Capital murder trial set for this month



By Adam Armour

Itawamba County Times

The trial for Jake Carpenter, accused of the 2011 double murder of an elderly Fulton couple, is scheduled for later this month.

Carpenter’s trial, according to Itawamba County Circuit Clerk Carol Cates, is currently scheduled to begin Monday, Jan. 27, although that date could potentially change if either the defense or prosecution asks for and is granted a continuance.

Carpenter is charged with two counts of capital murder and one count of robbery for his alleged involvement in the March 24, 2011 stabbing deaths of Mildred Joy House and her husband, Fred Doyle House, both of 509 Spencer Road, Fulton. Carpenter is the son of their neighbor. He has pleaded not guilty to the charges.

The trial is scheduled to be presided over by Judge Paul Funderburk. Carpenter is being represented by court appointed attorneys Lori Nail Basham and John Helmert from the Mississippi Office of Capital Defense Counsel.

Since his arrest, Carpenter has been held without bond in the Itawamba County Jail.

Carpenter is accused of breaking into the House residence with the intention of robbery. According to Itawamba County law enforcement officials, the Houses arrived home during the intrusion and an altercation ensued that led to the repeated stabbing of both victims.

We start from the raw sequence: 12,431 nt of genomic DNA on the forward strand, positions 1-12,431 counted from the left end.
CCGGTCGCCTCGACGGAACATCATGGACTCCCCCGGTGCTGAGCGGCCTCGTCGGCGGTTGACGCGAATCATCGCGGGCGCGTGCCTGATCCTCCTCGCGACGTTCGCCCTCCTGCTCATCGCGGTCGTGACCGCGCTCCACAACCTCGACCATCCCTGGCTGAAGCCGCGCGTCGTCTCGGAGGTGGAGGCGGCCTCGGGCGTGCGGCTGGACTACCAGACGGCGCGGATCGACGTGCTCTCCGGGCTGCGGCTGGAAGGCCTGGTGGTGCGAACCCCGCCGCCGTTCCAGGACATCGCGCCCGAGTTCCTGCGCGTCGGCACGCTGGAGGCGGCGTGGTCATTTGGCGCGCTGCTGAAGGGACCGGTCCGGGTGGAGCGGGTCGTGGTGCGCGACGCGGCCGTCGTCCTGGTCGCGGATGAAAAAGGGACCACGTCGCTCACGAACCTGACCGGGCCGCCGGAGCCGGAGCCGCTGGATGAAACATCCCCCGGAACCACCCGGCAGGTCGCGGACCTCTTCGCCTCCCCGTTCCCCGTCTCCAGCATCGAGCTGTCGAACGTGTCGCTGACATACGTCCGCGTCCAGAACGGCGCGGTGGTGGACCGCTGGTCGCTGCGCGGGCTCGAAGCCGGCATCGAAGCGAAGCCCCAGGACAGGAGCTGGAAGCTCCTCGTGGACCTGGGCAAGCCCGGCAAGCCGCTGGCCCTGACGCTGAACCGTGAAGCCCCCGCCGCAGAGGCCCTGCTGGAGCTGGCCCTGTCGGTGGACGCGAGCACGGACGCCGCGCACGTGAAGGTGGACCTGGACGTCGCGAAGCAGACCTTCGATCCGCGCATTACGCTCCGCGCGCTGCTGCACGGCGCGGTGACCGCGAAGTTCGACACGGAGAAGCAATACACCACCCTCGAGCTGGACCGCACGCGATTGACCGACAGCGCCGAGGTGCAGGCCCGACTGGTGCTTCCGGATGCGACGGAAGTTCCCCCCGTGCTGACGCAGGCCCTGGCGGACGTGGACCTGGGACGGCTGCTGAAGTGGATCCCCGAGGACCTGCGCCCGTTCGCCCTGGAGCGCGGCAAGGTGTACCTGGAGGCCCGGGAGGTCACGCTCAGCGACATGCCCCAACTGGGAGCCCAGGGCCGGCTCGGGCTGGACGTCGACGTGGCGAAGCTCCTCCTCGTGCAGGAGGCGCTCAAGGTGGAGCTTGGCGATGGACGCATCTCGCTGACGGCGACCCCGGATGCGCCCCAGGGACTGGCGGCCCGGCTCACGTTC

Carpenter then allegedly stole the victims’ car and took it to a location in Russellville, Ala.

Law enforcement agents reportedly tracked Carpenter using the help of a former girlfriend. He was taken into custody by the Russellville City Police and then transferred to the Itawamba County Jail.

Originally, Carpenter had been charged with murder and grand larceny, but his charges were eventually upgraded to capital murder. A charge of capital murder, which is incurred when a second crime accompanies a murder, allows for the possibility of the death penalty.

The trial was initially scheduled for March of last year before being continued until September after a request from the defense to allow more time to prepare. A second continuance pushed the trial into October, and a third pushed it into January.

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